Samgyetang caught my eye on the menu because it featured a whole small chicken in broth, along with red jujube dates floating next to the chicken, like bright-red bobbing apples. The flavor was unique...but there was something in the background that added a husky, fullness of flavor that I could not identify. Only later did I realize this was the taste of ginseng. If I spoke more than five words of Korean, I might have realized that samgyetang's literal translation is "ginseng chicken soup."The simple, aromatic broth stuck with me, contrasting with the savory chicken, the sweet and chewy red dates, and the bland sticky rice that was stuffed in the chicken, soaking up all the rich flavors.
Now, as the days reach 80+ F here, I thought this would be the perfect time to revisit the dish. It's an easy dish to make - simmer a broth of garlic, ginger, red dates,and ginseng, stuff a small chicken or Cornish game hen with rice, and cook till done. For the ginseng, I didn't want to pay out the nose for pricy whole roots, so I used pure ginseng tea, which is readily available online (most local shops just had green tea mixed with ginseng).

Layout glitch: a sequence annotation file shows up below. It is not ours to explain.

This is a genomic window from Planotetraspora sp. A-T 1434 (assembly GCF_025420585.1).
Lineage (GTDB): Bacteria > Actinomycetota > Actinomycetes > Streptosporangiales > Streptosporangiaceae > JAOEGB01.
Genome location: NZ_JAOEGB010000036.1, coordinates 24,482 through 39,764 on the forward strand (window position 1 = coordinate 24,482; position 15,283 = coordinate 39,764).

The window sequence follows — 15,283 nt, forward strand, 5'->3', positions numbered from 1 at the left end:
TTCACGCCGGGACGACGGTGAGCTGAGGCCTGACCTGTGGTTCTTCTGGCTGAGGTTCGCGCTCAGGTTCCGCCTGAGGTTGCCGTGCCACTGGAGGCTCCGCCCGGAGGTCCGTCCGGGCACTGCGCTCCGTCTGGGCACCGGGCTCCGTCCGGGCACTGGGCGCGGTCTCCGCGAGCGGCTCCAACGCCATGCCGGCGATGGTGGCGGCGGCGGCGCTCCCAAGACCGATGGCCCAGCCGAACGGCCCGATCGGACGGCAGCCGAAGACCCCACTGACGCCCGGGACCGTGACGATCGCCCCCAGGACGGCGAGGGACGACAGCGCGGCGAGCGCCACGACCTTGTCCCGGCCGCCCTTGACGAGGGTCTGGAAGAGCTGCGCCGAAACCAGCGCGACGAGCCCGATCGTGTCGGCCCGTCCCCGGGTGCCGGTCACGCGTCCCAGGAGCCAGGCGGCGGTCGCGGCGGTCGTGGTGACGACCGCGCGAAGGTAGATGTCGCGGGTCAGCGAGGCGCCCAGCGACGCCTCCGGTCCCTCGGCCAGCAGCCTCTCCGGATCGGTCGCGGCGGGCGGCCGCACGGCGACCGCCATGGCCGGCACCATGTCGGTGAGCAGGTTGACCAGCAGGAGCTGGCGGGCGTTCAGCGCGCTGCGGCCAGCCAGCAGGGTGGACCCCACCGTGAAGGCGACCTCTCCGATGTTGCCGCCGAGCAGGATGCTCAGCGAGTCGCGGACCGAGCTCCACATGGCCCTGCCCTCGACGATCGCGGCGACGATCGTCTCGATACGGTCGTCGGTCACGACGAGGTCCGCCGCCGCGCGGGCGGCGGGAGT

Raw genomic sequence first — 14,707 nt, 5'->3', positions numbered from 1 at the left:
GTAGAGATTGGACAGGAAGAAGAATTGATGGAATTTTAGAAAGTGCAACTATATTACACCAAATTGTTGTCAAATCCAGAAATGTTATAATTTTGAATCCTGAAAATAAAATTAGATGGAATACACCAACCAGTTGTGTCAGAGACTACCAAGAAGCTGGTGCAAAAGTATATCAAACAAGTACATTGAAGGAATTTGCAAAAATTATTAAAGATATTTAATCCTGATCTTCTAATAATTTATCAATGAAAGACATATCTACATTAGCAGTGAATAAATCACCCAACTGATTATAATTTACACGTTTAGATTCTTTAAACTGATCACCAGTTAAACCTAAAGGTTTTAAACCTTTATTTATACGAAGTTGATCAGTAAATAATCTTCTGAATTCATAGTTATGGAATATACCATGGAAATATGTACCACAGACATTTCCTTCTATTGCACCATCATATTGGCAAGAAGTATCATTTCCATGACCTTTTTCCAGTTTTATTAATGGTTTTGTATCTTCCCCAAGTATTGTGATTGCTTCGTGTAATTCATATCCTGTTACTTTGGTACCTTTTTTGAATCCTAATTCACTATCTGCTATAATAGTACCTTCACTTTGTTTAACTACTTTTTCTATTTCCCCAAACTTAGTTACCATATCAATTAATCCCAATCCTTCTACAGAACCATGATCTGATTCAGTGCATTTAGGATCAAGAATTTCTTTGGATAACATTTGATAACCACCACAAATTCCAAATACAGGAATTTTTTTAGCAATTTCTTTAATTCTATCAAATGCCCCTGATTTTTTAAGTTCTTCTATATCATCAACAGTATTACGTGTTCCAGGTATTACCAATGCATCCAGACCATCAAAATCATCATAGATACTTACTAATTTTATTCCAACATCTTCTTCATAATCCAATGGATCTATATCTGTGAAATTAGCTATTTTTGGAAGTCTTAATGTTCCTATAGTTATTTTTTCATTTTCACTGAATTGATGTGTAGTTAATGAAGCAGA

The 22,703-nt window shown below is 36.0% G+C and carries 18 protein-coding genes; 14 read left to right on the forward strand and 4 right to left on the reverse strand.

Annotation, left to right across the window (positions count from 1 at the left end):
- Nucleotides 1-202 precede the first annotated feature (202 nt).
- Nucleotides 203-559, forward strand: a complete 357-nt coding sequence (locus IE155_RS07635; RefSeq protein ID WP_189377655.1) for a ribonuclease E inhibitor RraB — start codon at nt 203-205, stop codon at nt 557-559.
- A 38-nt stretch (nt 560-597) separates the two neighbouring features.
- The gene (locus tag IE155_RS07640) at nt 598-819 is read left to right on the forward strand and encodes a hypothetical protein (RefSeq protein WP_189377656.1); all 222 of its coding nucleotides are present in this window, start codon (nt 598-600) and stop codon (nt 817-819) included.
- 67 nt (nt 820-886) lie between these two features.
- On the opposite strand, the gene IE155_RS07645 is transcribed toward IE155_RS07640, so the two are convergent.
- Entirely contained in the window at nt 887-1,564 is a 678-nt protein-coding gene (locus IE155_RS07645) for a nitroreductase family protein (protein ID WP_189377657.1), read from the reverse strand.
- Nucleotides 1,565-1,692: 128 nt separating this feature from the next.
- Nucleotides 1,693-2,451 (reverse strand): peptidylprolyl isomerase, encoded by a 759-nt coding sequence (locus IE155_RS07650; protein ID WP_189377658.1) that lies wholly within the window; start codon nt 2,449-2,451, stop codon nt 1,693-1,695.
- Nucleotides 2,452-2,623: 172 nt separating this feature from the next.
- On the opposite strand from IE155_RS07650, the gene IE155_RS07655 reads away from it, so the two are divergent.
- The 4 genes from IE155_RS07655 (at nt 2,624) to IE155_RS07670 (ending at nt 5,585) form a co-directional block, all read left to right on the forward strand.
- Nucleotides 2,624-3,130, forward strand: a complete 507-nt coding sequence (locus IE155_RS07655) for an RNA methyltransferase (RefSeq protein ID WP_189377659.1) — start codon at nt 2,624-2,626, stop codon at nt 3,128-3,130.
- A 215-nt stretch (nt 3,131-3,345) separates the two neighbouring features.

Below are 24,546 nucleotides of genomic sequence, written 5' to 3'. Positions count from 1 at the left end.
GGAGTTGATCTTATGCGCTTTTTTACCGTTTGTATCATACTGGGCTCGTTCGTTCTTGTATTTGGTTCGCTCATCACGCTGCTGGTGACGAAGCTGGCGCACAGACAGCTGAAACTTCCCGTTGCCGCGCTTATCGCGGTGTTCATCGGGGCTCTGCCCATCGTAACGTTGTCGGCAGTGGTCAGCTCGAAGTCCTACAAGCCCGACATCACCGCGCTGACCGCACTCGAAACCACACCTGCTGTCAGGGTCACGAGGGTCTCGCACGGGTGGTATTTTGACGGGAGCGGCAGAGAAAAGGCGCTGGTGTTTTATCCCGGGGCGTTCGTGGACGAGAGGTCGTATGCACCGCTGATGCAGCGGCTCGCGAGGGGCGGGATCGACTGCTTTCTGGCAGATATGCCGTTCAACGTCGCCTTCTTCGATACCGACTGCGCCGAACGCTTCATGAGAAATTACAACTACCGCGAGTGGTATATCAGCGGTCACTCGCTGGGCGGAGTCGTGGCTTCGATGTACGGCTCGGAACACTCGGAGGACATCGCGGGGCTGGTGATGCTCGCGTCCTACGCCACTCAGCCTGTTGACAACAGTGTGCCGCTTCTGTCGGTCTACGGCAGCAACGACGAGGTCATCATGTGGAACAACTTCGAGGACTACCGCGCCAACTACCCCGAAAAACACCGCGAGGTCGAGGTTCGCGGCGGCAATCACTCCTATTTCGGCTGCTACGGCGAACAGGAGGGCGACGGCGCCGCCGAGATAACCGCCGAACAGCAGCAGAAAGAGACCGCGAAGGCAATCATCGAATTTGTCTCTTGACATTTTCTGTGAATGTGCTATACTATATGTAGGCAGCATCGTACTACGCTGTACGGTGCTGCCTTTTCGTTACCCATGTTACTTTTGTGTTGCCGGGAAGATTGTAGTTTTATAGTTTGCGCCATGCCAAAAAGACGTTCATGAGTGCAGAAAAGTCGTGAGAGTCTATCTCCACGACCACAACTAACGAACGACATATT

In the place of a small chicken or a Cornish hen, I used a black silkie chicken. Black silkies are a type of bantam chicken, so they stay under 2 lbs or so once dressed. I love the look of them, as readers familiar with this blog will have noticed their regular appearance. Plus, they taste delicious and this soup is no exception.
Over the years I've done this blog, I've noticed a lot of traffic to my blog from people searching for "black silkie chicken extra toe." It's true they do have a fifth toe, compared to the normal four on chickens, which can look a bit startling, but is very normal.
|A close-up shot of the black silkie's extra toe.|
I'm curious why they have this extra toe, although there's not much information on it, aside from it being considered a normal genetic trait called polydactylism. Knowing how much time has gone into breeding specific traits into chickens, I'm curious if this trait was something man bred into a standard feature for silkies. I have read that rooster silkies were used in cock fights and wondered if an extra claw/gripping finger was bred to give these birds an advantage in a fight. I don't have any proof or research on this theory, but it has crossed my mind that the birds were bred for this trait.